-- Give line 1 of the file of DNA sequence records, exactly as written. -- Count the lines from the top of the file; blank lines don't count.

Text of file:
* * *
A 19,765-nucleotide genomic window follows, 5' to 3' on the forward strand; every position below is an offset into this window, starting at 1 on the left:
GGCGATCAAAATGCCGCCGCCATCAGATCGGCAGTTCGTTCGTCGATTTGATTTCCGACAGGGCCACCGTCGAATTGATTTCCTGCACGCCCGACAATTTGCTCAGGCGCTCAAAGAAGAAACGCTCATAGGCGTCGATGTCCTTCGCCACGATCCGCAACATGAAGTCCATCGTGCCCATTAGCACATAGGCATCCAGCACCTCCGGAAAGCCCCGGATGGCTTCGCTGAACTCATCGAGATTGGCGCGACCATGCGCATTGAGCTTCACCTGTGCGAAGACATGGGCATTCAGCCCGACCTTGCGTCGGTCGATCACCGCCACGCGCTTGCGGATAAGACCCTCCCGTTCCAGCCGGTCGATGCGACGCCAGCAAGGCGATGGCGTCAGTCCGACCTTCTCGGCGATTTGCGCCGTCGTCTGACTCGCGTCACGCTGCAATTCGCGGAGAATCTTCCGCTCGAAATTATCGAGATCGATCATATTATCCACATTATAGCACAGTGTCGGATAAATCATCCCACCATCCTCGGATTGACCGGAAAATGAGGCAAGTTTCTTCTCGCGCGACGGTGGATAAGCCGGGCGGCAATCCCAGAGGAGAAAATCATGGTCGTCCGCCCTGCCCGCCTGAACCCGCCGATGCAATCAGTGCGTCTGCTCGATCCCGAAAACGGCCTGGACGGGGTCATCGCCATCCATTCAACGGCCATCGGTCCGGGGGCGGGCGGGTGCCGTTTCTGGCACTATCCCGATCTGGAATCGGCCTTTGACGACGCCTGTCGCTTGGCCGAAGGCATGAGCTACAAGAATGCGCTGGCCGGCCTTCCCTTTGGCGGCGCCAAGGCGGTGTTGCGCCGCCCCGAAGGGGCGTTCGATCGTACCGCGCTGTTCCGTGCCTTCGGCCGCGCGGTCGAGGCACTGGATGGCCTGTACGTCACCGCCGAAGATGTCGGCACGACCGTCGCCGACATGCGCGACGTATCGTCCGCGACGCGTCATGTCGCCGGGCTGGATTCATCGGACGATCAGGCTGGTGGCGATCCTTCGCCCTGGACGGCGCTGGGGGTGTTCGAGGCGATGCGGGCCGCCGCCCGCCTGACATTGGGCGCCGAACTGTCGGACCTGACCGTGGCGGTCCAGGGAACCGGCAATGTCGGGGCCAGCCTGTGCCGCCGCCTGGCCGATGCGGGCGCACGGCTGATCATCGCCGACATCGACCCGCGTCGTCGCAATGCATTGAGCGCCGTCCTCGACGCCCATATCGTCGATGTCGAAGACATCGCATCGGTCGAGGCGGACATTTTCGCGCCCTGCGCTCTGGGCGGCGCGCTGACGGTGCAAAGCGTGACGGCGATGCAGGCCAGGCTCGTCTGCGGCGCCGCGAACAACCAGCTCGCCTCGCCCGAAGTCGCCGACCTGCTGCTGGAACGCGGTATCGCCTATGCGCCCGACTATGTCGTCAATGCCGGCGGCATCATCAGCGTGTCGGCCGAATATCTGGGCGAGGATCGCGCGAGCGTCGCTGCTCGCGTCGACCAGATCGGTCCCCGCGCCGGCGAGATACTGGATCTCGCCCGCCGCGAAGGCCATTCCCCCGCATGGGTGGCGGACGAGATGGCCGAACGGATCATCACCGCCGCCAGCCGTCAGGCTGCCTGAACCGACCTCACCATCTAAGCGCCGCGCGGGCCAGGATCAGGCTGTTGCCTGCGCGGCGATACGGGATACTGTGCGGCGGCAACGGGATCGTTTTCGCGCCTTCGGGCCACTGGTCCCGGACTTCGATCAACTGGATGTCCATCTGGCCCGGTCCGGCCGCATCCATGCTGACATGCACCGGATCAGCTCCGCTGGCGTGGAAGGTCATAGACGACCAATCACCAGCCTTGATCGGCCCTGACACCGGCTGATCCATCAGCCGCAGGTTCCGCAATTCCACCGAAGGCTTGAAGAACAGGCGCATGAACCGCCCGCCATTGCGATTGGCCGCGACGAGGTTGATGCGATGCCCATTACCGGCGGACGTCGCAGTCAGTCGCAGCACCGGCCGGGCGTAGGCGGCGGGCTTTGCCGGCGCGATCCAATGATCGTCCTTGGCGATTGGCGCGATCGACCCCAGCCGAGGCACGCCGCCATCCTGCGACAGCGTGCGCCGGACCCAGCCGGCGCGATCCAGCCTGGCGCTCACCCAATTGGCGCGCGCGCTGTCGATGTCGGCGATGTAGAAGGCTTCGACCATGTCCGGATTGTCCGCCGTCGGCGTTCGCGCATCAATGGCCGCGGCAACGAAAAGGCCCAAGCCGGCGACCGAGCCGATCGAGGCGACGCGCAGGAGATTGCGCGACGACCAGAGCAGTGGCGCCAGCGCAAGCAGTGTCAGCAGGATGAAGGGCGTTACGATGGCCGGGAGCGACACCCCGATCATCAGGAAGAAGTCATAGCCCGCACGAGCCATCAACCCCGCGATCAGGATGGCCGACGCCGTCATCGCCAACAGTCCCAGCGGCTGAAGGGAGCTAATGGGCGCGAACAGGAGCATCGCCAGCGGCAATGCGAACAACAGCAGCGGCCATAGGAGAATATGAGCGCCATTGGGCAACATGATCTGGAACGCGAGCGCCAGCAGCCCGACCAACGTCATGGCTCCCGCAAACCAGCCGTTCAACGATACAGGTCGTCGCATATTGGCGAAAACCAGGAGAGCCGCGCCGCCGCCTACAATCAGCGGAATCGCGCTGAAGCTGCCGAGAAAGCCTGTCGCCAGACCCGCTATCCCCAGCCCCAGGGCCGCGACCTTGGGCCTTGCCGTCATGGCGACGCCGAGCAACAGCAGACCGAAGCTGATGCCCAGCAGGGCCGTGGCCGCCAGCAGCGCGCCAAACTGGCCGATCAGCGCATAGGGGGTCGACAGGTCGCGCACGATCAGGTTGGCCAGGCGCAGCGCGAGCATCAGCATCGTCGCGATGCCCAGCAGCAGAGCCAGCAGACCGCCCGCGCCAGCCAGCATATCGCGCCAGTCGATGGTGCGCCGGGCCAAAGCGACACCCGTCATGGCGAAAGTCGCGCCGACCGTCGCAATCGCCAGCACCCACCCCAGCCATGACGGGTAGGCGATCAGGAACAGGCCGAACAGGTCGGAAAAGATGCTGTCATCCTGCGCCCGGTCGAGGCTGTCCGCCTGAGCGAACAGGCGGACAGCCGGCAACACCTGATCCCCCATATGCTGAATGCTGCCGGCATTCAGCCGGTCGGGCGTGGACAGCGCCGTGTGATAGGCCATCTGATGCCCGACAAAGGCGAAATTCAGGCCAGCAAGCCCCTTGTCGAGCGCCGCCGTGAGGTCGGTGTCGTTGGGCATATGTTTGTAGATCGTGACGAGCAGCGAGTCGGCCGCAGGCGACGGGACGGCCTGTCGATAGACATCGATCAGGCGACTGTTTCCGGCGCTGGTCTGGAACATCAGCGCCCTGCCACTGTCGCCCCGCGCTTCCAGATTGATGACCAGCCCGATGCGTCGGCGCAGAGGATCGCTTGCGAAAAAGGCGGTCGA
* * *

A 19,765-nucleotide genomic window follows, 5' to 3' on the forward strand; every position below is an offset into this window, starting at 1 on the left: